About Google’s geeky sense of humor and control:
On April 29, 2004, Google filed what certainly had to be the most unusual S1 – the formal public offering document – in recent memory. At filing, Google declared it would sell $2,718,281,828 worth of its shares – a seemingly random number, which was, in fact, the mathematical equivalent of e, a concept not unlike pi that has unique characteristics and is well known to serious math geeks. By manipulating the actual offering to provide this knowing wink to nerd humor, Google was in effect declaring: the geeks are in control.
Perhaps, the most interesting part of the book for me was the last chapter – ‘Perfect Search’. Battelle profiles what could be the future of Search.
When it comes to search, as with the Internet itself, the most interesting stuff is yet to come. As every engineer in the search field loves to tell you, search is at best 5 percent solved – we’re not even into the double digits of its potential. And search itself is changing at such a rapid pace – in the past year important innovations have rolled out once a week, if not faster – that attempts to predict the near future are almost certainly doomed.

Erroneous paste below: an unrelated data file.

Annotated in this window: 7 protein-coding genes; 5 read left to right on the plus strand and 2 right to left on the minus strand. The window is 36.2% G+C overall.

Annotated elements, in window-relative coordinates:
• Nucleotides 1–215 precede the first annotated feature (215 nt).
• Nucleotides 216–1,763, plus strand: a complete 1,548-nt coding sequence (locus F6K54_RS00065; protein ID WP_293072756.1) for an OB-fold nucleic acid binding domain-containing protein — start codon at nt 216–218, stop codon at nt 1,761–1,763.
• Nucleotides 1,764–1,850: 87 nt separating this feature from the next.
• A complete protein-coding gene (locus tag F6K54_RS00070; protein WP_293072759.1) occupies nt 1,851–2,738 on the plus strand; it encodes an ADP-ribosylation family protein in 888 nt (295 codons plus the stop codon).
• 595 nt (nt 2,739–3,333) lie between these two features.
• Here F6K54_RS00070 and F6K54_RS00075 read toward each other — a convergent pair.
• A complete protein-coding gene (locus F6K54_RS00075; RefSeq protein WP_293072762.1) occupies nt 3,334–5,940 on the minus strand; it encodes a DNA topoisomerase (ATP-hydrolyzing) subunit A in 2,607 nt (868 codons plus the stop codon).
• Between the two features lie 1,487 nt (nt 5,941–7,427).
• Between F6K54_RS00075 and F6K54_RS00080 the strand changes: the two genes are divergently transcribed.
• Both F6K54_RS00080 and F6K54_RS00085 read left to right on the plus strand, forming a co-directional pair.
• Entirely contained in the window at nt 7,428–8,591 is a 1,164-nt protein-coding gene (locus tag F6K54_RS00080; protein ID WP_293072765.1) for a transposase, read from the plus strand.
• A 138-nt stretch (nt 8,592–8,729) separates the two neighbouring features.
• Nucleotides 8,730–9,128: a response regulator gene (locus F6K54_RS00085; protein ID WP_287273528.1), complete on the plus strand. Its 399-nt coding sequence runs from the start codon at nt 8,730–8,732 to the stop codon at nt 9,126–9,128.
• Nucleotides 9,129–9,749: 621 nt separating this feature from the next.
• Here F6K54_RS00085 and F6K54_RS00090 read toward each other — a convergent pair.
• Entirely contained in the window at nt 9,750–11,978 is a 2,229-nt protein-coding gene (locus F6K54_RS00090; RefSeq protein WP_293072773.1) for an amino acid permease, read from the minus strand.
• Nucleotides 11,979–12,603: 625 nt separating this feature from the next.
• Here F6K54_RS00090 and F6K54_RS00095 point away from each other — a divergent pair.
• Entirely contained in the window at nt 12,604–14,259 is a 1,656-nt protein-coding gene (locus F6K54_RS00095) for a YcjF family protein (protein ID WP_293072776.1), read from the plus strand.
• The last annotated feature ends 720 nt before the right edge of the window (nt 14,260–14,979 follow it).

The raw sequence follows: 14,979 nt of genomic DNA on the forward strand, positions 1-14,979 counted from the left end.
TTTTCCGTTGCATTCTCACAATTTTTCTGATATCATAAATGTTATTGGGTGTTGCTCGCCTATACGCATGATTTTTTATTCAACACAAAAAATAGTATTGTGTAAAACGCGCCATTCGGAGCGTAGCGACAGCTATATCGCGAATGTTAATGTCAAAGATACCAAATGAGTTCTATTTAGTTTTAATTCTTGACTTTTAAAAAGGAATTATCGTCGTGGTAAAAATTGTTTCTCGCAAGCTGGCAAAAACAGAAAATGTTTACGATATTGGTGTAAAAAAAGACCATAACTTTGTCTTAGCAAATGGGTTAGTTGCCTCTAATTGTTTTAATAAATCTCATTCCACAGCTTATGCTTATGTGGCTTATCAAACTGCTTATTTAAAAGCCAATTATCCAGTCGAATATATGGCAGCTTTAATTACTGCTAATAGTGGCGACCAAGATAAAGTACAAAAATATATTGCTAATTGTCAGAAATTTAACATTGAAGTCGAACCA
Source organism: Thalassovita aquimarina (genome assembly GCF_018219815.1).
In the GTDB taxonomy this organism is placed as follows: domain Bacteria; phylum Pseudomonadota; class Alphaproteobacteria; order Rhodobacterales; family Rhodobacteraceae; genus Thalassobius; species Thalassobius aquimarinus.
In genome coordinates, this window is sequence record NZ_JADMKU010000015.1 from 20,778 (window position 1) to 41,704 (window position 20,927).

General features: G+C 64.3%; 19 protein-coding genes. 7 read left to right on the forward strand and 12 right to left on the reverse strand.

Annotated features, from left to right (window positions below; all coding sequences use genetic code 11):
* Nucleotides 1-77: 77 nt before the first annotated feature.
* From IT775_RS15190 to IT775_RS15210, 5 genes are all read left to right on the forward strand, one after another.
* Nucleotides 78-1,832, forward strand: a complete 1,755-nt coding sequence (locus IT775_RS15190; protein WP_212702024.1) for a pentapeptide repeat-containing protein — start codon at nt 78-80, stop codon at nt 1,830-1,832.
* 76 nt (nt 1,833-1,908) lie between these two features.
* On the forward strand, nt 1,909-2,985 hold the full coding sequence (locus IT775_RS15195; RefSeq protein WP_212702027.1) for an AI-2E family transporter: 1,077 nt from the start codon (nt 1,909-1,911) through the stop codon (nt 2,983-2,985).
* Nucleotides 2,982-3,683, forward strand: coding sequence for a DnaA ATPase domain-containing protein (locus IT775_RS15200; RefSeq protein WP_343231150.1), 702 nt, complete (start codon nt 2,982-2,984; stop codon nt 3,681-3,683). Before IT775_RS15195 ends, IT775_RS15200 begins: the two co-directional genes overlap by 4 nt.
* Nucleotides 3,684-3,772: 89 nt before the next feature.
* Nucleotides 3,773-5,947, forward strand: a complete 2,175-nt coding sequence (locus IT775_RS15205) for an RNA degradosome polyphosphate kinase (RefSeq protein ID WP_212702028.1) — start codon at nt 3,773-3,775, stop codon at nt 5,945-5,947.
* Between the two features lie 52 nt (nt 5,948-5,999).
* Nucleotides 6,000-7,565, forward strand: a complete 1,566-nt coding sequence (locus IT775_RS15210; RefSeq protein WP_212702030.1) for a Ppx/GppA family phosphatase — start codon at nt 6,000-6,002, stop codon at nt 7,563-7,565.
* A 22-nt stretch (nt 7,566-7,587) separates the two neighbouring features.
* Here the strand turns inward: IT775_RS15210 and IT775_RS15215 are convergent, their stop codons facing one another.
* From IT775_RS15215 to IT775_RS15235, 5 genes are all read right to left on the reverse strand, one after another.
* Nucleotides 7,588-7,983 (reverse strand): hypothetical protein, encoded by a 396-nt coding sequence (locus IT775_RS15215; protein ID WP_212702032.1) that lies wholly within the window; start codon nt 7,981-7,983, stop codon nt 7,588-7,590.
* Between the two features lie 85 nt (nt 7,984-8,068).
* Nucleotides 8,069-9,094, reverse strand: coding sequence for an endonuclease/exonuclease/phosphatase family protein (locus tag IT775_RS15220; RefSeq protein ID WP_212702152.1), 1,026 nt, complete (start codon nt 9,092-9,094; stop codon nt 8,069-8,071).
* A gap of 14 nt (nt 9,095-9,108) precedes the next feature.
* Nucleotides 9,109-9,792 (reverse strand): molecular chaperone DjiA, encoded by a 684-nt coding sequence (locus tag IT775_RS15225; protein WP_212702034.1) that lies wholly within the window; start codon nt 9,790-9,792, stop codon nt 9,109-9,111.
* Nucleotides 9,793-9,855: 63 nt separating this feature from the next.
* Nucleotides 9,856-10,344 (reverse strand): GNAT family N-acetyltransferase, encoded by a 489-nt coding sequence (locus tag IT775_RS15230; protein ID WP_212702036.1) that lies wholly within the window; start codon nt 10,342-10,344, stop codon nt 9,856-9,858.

I’ve been working on the Yahoo! Buzz Index for the past 2 years, and many a time I’ve been asked (by friends and colleagues) why I haven’t changed teams yet. But I often ponder to myself – change to what? Being a rabidly information-hungry internet user (well, I’ve calmed down off late), I always found search engines remarkable and Buzz does a lot of analysis on search, it’s quite fascinating, and the sheer volume of data is equally interesting. I’ve had my share of ups and downs (and some very steep downs), but it has been interesting.
We do a lot more than what Google Trends does, however Buzz has a more practical business model in which the interesting insights are kept for the paid customers and the interesting stories are written for the public.